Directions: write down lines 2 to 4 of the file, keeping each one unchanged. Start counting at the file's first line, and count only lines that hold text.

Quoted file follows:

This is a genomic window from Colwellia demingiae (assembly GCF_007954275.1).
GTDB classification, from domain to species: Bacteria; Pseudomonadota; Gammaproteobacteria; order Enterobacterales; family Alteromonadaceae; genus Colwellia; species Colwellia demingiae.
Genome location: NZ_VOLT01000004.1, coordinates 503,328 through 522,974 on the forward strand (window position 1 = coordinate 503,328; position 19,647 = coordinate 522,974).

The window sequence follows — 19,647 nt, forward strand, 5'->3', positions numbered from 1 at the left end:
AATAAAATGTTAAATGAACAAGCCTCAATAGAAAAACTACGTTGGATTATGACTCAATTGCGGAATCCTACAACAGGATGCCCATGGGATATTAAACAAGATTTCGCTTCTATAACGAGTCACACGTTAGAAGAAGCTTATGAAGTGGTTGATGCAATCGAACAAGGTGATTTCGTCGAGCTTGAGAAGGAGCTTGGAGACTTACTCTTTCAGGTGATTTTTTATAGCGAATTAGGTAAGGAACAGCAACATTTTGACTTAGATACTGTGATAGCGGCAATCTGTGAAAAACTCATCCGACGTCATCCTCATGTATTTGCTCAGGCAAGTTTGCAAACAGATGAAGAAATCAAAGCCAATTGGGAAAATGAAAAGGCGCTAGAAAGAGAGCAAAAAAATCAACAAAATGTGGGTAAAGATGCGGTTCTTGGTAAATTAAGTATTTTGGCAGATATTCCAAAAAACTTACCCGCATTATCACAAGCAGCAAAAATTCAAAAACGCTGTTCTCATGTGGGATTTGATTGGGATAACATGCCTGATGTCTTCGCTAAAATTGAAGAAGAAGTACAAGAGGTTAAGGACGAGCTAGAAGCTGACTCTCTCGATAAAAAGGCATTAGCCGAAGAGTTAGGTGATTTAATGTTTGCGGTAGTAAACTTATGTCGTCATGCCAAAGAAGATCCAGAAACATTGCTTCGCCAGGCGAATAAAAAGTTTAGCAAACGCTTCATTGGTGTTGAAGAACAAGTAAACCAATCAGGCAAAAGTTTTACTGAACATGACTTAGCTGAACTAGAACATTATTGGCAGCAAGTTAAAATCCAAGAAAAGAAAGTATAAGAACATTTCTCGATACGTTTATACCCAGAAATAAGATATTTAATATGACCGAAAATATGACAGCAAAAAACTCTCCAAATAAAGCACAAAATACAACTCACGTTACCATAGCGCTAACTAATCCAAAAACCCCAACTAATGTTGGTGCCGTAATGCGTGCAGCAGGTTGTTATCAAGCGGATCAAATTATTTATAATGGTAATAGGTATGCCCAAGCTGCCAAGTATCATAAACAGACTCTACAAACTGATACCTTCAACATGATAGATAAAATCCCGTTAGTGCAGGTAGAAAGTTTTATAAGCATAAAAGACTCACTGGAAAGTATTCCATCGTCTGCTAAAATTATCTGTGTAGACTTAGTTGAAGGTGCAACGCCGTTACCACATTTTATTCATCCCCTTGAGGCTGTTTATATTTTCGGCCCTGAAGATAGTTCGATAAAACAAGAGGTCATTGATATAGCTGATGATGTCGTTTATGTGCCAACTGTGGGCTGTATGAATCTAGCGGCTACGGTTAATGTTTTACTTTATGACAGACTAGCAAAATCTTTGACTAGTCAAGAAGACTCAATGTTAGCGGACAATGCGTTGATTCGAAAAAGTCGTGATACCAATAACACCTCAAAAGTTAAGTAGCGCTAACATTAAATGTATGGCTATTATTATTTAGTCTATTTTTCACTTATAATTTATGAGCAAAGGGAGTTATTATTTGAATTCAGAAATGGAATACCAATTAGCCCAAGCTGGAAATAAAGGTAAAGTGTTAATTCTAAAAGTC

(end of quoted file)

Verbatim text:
GTDB classification, from domain to species: Bacteria; Pseudomonadota; Gammaproteobacteria; order Enterobacterales; family Alteromonadaceae; genus Colwellia; species Colwellia demingiae.
Genome location: NZ_VOLT01000004.1, coordinates 503,328 through 522,974 on the forward strand (window position 1 = coordinate 503,328; position 19,647 = coordinate 522,974).

The window sequence follows — 19,647 nt, forward strand, 5'->3', positions numbered from 1 at the left end: